‘A Mirrored Life: The Rumi Novel’ by Rabisankar Bal

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You have not read this particular kitab of mine before, though some of you may have read my account of thirty years of travel. People refer to it as my travels now, but actually I was on a pilgrimage. Wandering from one land to another over thirty years, it struck me that there is no end to pilgrim spots on this earth; you could even say that the world itself is a place where pilgrims gather. Shaikh ibn Battuta salutes the earth and wind and air and water and fire, again and again.

Touch me if you don’t believe me, I am indeed Ibn Battuta. I do have a longer name, of course. Abu Abdullah Muhammad ibn Abdullah al-Lawati al-Tanji ibn Battuta.
I left Tangiers in the Hijri year 725, 1324–25 by the Christian calendar. Passing through a succession of towns, the first city I was astonished by was Alexandria. I felt I had arrived in a blue city. This was where I met Imam Burhanuddin al-Arz, from whom I heard of Maulana for the first time. The secret manuscript that I am about to read out to all of you features Maulana as its principal character. Forgive me if my idiom seems ragged rather than the language of literature. From what I have seen and understood of Maulana, he cannot be captured by the language in which books are written. Can you put the strains of a flute in words? But still I have tried, if only for myself, to create a halting narrative of this radiance.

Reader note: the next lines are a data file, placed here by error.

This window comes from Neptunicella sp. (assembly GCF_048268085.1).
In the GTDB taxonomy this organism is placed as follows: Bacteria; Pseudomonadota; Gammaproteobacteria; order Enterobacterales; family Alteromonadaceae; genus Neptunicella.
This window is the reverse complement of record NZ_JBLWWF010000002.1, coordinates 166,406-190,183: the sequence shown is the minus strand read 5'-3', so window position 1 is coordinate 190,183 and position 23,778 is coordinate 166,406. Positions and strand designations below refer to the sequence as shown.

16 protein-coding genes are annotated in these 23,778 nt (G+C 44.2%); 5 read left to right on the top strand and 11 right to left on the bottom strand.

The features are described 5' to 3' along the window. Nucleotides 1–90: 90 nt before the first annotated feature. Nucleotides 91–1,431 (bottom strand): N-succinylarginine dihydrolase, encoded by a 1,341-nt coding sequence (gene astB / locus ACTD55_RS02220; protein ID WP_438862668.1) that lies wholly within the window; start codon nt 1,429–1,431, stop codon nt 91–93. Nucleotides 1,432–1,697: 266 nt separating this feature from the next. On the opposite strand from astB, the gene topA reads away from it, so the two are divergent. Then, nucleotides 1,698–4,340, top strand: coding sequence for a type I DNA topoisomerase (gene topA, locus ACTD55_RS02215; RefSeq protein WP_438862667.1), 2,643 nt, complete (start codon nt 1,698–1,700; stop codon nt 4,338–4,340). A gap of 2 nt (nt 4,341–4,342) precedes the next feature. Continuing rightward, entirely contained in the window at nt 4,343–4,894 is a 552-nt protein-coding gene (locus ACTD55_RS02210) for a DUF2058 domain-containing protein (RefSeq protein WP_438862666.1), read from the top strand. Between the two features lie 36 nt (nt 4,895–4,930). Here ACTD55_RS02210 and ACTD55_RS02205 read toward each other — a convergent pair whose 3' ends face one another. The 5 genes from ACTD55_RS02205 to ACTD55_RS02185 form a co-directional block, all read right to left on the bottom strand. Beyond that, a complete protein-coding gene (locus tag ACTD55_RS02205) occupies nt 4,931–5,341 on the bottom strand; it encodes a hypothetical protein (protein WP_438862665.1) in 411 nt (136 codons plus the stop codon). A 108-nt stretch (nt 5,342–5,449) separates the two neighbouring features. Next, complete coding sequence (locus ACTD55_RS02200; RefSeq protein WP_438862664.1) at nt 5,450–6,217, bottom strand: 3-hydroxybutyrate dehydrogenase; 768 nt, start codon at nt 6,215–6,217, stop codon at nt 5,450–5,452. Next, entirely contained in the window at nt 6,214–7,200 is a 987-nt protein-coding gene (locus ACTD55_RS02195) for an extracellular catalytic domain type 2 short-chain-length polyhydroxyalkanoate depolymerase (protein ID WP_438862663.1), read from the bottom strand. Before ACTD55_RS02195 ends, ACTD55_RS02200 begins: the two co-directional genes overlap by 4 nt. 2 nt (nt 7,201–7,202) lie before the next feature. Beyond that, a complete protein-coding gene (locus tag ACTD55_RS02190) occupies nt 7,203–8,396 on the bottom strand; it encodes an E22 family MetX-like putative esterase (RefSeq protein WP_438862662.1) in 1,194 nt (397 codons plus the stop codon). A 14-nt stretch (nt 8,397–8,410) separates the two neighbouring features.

Maulana’s life is like a patterned quilt. I shall be gratified if I can present even one or two of these patterns here in this majlis to all of you. Allah be merciful. All praise to the Almighty, the Keeper of the World, the Supreme Lord of Judgement Day. We pray only to you, we seek help only from you. Show us the simplest path. Show us the path of those whom you have blessed, not the path of those whom you are furious with, or of those who have lost their way.
‘You want to travel in different lands, don’t you?’ Imam Burhanuddin asked me one day.
— Yes, such is my desire.
— When did this fancy overtake you, my friend?
— I had been to the hamam for a bath late one night.
There was no one there. It was the night of the full moon, which floated in the water of the hamam. I played for a long time with the moon in the water. I’ve never wanted to live at home since then.
The Imam burst into laughter. — No one can stay home once the moon has struck them. Now that you have left, travel the world.
To tell you the truth, I had no intentions of travelling far and wide at that time. My only desire was to visit Mecca.
But the Imam sahib stoked my fire. ‘Off you go, then,’ he said, ‘Go and meet my brother Fariduddin in Hindustan.
I have another brother in Sindh, Ruknuddin ibn Zakaria, and one more in China. Tell them about me.’ At once I determined to visit all these places, and to take news of the Imam sahib to his brothers.
That was the beginning of thirty years of wandering.
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This is an excerpt from A Mirrored Life: The Rumi Novel by Rabisankar Bal
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